Astorisc architecture overview: pipeline

This article is mostly a high-level overview of the Astorisc architecture, do not expect implementation tricks and gory details in here.

As I said in the presentation, I'd like to make Astorisc a pipelined processor. But what does this actually mean? I could send you to the article on Wikipedia, but I may as well try and explain it myself.

In a nutshell, pipelining will make the processor execute the instructions in a series of steps (or stages), each step running in a different unit, allowing processing multiple instructions in parallel.

The pipeline in Astorisc will be the well documented canonical 5-stages pipeline, that is perfectly suitable for a RISC architecture:

  1. Instruction Fetch
  2. Instruction Decode and register load
  3. Execute
  4. Memory access
  5. Register writeback

How the pipeline works

At each clock cycle, the instruction will advance to the next unit of the pipeline, keeping all the stages busy. At least, that's the theory. In practice, there are situations where an instruction must be delayed until the resource it needs becomes available.

Pipeline Principle

When the clock ticks, each intermediate register will store the result of the unit before it, and make it available to the next unit in the line, keeping its value stable until the next cycle.

The pipelined RISC-V datapath

Here is an extremely simplified datapath diagram for our pipelined RISC-V processor. RISC-V datapath summay

Pros and cons ?

The main advantage of a pipelined architecture is that each step, taken individually, is comparatively simpler and needs a much shorter amount of time to execute, meaning the processor can run at a higher clock speed.

The downside is that the processor gets more complex, because of all the intermediate registers and the control logic.


In a pipelined CPU, an instruction starts being executed before the previous one is finished. That can cause problems, for instance when the second instruction needs the result of the first one before it is actually available. Those problematic situations are called hazards.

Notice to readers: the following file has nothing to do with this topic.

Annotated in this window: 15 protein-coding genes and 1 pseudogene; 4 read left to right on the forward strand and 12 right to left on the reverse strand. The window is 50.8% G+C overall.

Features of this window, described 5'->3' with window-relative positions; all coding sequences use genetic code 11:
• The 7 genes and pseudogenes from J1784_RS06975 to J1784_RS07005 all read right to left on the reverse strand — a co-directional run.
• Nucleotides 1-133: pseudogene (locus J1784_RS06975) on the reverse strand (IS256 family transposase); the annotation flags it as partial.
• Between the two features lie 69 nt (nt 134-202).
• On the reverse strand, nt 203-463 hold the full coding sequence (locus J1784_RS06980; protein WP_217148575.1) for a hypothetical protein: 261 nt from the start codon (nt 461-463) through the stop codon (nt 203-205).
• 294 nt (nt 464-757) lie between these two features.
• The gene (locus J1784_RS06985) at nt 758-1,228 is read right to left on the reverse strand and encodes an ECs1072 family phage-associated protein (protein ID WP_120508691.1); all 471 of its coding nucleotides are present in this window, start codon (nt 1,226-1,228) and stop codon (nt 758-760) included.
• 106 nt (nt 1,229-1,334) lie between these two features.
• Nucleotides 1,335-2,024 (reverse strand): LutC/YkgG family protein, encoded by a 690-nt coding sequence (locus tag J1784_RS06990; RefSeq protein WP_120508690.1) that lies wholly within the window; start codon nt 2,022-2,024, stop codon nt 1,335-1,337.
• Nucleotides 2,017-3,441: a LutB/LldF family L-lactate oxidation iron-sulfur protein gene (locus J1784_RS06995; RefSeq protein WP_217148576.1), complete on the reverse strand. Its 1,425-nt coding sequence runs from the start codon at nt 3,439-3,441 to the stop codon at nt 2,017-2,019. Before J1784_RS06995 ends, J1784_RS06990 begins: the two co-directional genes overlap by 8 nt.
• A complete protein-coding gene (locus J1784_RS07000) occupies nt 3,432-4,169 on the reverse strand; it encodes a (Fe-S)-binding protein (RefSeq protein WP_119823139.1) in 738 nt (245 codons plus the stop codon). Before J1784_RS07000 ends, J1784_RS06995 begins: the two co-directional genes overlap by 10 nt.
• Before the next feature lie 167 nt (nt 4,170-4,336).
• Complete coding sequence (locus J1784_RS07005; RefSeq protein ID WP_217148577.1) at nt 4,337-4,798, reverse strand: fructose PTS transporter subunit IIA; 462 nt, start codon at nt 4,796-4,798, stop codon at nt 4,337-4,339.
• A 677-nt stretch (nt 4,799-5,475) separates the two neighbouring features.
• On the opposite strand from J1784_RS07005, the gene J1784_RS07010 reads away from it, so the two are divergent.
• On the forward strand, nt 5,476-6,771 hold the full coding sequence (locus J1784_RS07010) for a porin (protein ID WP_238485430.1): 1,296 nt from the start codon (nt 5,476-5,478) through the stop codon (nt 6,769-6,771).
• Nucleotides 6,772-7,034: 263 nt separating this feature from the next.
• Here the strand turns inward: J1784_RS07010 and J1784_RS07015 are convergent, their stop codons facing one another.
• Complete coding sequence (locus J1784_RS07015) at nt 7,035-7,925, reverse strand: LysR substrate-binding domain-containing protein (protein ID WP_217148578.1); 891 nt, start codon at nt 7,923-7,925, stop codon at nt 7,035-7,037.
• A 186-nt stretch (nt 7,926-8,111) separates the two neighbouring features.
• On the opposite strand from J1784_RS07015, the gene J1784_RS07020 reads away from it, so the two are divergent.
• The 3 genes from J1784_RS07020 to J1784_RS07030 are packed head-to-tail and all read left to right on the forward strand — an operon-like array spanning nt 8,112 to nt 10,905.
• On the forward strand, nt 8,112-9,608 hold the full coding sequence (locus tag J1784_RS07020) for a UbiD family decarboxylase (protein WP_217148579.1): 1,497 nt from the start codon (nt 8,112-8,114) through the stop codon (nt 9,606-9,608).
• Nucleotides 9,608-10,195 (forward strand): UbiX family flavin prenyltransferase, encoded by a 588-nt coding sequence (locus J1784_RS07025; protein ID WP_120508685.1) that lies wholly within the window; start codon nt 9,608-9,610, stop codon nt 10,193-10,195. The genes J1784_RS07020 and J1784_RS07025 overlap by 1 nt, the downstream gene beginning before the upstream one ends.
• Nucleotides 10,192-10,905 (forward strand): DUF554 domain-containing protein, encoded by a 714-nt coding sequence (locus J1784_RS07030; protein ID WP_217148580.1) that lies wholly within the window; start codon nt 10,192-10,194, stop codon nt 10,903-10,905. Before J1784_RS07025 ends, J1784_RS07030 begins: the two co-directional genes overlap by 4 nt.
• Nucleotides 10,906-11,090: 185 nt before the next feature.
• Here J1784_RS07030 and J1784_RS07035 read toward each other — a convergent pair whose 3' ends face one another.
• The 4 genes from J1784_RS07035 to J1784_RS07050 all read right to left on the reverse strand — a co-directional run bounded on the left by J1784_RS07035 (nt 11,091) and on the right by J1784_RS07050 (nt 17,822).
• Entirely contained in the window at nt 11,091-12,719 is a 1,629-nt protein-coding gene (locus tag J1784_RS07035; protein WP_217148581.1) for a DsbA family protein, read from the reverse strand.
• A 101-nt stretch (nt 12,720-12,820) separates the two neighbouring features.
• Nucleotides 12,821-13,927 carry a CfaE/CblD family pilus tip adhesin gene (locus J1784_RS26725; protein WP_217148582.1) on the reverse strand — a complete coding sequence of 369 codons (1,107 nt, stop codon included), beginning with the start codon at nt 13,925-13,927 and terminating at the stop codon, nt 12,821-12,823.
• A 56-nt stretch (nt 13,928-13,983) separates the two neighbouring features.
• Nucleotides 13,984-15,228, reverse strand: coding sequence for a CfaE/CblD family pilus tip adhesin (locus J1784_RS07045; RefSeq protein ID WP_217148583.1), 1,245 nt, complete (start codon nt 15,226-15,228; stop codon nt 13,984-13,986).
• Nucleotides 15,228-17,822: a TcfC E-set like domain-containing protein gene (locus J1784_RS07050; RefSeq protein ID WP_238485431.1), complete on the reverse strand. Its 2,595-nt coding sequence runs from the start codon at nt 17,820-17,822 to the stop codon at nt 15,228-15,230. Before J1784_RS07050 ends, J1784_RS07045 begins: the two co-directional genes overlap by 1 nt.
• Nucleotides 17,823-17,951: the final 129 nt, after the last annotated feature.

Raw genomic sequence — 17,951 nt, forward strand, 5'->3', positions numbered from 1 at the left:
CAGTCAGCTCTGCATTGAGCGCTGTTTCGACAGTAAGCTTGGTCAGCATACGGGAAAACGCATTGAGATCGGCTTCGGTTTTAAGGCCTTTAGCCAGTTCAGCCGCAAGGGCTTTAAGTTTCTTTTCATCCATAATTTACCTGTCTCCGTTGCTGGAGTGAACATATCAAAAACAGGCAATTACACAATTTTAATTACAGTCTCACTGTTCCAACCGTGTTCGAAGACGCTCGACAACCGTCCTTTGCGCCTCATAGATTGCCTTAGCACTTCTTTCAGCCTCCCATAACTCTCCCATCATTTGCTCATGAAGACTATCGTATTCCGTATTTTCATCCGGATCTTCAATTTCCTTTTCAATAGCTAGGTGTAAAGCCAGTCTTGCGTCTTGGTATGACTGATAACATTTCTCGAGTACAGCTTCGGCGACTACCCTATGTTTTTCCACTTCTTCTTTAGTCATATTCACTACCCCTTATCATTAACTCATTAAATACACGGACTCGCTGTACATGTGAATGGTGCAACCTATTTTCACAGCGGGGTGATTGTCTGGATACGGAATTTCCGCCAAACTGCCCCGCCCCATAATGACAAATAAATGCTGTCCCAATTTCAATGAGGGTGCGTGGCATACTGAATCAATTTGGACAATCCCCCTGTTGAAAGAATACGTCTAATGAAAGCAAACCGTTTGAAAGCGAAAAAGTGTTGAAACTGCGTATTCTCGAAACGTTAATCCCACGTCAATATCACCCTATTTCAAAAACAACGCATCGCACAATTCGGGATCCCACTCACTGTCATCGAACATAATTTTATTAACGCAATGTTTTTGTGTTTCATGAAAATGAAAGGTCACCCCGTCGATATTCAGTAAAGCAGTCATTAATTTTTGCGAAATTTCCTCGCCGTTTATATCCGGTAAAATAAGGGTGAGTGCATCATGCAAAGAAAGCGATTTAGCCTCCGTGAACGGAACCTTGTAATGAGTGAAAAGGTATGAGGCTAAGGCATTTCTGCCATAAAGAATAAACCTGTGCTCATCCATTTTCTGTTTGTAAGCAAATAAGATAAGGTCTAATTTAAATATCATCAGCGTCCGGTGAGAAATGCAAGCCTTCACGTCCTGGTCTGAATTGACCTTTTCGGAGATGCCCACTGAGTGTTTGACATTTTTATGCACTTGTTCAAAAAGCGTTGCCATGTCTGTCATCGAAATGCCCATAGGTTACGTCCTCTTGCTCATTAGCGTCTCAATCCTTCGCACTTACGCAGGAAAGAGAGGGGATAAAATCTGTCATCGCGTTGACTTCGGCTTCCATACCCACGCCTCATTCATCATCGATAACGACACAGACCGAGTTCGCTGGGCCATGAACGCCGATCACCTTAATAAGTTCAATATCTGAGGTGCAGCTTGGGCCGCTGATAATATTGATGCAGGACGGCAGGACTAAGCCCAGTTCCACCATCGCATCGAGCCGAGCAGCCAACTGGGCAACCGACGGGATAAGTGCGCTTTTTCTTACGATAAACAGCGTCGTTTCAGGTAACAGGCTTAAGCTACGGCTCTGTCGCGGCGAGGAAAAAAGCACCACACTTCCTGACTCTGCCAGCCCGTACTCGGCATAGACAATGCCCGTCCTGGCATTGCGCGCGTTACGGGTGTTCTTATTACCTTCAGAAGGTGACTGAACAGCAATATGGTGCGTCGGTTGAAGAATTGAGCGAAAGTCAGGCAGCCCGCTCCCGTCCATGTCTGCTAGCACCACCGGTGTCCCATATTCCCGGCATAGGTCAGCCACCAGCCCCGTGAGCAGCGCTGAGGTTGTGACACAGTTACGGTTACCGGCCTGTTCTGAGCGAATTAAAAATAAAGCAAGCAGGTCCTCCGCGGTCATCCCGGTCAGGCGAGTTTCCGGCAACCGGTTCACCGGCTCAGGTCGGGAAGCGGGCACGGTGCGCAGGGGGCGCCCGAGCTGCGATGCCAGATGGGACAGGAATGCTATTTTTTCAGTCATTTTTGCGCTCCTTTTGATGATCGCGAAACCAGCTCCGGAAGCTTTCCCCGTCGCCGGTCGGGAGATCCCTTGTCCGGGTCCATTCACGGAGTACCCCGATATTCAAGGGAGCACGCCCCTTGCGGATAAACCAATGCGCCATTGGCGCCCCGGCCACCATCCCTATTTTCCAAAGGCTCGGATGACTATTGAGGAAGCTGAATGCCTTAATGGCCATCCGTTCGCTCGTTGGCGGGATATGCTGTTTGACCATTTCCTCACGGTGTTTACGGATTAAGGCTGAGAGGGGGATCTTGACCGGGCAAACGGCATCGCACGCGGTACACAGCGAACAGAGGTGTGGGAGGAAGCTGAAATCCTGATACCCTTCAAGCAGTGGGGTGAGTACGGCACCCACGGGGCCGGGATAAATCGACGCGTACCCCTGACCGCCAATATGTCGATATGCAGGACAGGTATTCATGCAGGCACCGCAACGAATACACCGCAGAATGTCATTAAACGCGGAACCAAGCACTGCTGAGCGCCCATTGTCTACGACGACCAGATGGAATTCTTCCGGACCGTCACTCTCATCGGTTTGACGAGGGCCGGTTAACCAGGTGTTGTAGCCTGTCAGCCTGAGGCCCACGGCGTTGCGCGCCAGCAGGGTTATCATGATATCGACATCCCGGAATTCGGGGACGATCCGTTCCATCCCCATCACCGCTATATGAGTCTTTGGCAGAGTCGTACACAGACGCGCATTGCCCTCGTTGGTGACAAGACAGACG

I will not go into the details of the various types of hazards, nor when or why they happen. Instead, I will shortly describe the solutions that I can implement to resolve the issues.

  • Stall: This is probably the easier solution. When an instruction needs a previous instruction's result that is not yet available, make it wait until it is. In some situations, there is just no way around it.
  • Bypass: A more complex, but more efficient solution, is to provide an alternative path for the data to be routed immediately when it is available. I intend to implement this operand forwarding at least at the Execute stage.

Note that I do not intend to implement out-of-order execution ;-)

There is also the question about accessing the memory that can happen at both Fetch and Memory stages. Probably the easiest way to solve this issue will be to deny the fetch when an instruction accesses the memory. This is a bit like a stall, although it happens at the very first stage of the pipeline, so nothing actually stalls.

For the jumps and branches that are taken, I will need a way to discard the instructions that have already been loaded into the pipeline but must not be executed.

But how to do all that?

In future articles, I'd like to go into the details of some of the components that I've shown as simple boxes in the diagram above. The ALU symbol may look quite simple, but the reality far from that!